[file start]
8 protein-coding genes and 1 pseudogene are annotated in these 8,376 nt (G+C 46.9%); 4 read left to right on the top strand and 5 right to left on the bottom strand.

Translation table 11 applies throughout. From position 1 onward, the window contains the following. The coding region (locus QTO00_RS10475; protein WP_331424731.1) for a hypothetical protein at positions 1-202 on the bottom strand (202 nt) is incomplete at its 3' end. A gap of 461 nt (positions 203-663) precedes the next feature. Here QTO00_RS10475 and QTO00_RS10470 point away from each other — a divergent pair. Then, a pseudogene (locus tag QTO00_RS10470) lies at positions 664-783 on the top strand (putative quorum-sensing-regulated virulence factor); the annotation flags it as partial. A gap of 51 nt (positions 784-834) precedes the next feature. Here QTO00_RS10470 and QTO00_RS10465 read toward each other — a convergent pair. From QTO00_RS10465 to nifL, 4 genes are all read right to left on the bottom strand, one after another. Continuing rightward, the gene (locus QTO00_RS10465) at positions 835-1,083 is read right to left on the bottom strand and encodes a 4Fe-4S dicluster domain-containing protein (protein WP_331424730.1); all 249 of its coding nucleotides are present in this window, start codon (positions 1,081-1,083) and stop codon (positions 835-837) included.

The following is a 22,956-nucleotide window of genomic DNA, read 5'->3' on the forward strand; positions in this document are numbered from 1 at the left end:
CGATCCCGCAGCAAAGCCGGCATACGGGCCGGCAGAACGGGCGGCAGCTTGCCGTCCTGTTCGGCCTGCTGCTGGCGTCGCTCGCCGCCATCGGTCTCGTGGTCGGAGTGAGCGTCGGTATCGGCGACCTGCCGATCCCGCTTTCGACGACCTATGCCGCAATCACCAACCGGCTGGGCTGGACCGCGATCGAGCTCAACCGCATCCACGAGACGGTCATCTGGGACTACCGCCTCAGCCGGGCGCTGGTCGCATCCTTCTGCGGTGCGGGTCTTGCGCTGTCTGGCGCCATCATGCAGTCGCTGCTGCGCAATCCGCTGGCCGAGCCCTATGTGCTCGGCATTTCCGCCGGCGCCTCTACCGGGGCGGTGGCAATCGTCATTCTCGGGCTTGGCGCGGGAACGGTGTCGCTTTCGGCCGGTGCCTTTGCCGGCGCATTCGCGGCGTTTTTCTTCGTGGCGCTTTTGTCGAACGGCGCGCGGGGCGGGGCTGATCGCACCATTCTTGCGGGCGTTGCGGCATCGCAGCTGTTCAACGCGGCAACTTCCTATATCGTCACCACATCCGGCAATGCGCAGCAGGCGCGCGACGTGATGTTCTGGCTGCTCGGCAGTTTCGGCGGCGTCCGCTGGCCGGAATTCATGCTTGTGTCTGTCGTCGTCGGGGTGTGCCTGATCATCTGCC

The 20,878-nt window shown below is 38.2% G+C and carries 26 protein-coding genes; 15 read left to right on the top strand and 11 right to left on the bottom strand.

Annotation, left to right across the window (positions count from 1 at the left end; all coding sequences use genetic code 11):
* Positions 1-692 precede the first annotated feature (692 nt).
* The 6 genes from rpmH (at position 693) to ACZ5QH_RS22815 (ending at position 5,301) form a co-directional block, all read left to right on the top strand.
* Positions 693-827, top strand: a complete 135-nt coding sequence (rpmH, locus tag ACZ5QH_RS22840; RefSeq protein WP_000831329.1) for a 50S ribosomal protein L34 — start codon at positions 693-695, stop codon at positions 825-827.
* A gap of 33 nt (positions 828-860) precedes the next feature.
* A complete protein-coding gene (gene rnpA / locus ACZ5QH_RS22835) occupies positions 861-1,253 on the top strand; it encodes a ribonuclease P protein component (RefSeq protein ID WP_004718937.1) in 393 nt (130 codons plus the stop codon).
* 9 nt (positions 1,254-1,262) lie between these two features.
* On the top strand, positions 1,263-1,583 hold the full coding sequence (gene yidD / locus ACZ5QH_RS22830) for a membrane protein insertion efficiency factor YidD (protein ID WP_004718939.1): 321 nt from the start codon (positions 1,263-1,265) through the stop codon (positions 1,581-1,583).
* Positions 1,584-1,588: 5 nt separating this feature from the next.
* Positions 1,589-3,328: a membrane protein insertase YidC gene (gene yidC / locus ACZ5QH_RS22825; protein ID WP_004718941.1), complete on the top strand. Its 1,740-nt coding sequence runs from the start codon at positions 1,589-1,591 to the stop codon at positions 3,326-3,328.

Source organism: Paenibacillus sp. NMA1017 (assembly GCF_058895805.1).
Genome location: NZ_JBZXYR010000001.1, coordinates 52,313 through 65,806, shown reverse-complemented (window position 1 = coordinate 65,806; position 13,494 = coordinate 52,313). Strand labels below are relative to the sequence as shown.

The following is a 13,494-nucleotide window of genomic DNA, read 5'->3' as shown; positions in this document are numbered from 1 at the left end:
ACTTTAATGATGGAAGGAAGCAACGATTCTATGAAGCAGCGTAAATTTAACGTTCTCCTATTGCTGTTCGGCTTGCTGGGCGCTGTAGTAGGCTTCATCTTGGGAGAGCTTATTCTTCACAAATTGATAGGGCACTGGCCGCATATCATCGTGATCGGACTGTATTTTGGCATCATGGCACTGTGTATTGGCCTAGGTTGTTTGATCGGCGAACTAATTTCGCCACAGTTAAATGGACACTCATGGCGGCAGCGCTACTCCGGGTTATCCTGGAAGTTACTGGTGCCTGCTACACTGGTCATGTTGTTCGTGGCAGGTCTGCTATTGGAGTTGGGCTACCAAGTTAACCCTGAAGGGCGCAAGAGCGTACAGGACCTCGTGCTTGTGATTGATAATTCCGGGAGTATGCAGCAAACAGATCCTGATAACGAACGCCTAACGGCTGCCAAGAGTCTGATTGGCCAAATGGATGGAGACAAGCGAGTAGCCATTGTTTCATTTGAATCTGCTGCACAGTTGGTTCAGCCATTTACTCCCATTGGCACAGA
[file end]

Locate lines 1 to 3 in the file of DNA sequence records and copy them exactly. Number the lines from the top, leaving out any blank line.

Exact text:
8 protein-coding genes and 1 pseudogene are annotated in these 8,376 nt (G+C 46.9%); 4 read left to right on the top strand and 5 right to left on the bottom strand.

Translation table 11 applies throughout. From position 1 onward, the window contains the following. The coding region (locus QTO00_RS10475; protein WP_331424731.1) for a hypothetical protein at positions 1-202 on the bottom strand (202 nt) is incomplete at its 3' end. A gap of 461 nt (positions 203-663) precedes the next feature. Here QTO00_RS10475 and QTO00_RS10470 point away from each other — a divergent pair. Then, a pseudogene (locus tag QTO00_RS10470) lies at positions 664-783 on the top strand (putative quorum-sensing-regulated virulence factor); the annotation flags it as partial. A gap of 51 nt (positions 784-834) precedes the next feature. Here QTO00_RS10470 and QTO00_RS10465 read toward each other — a convergent pair. From QTO00_RS10465 to nifL, 4 genes are all read right to left on the bottom strand, one after another. Continuing rightward, the gene (locus QTO00_RS10465) at positions 835-1,083 is read right to left on the bottom strand and encodes a 4Fe-4S dicluster domain-containing protein (protein WP_331424730.1); all 249 of its coding nucleotides are present in this window, start codon (positions 1,081-1,083) and stop codon (positions 835-837) included.

The following is a 22,956-nucleotide window of genomic DNA, read 5'->3' on the forward strand; positions in this document are numbered from 1 at the left end: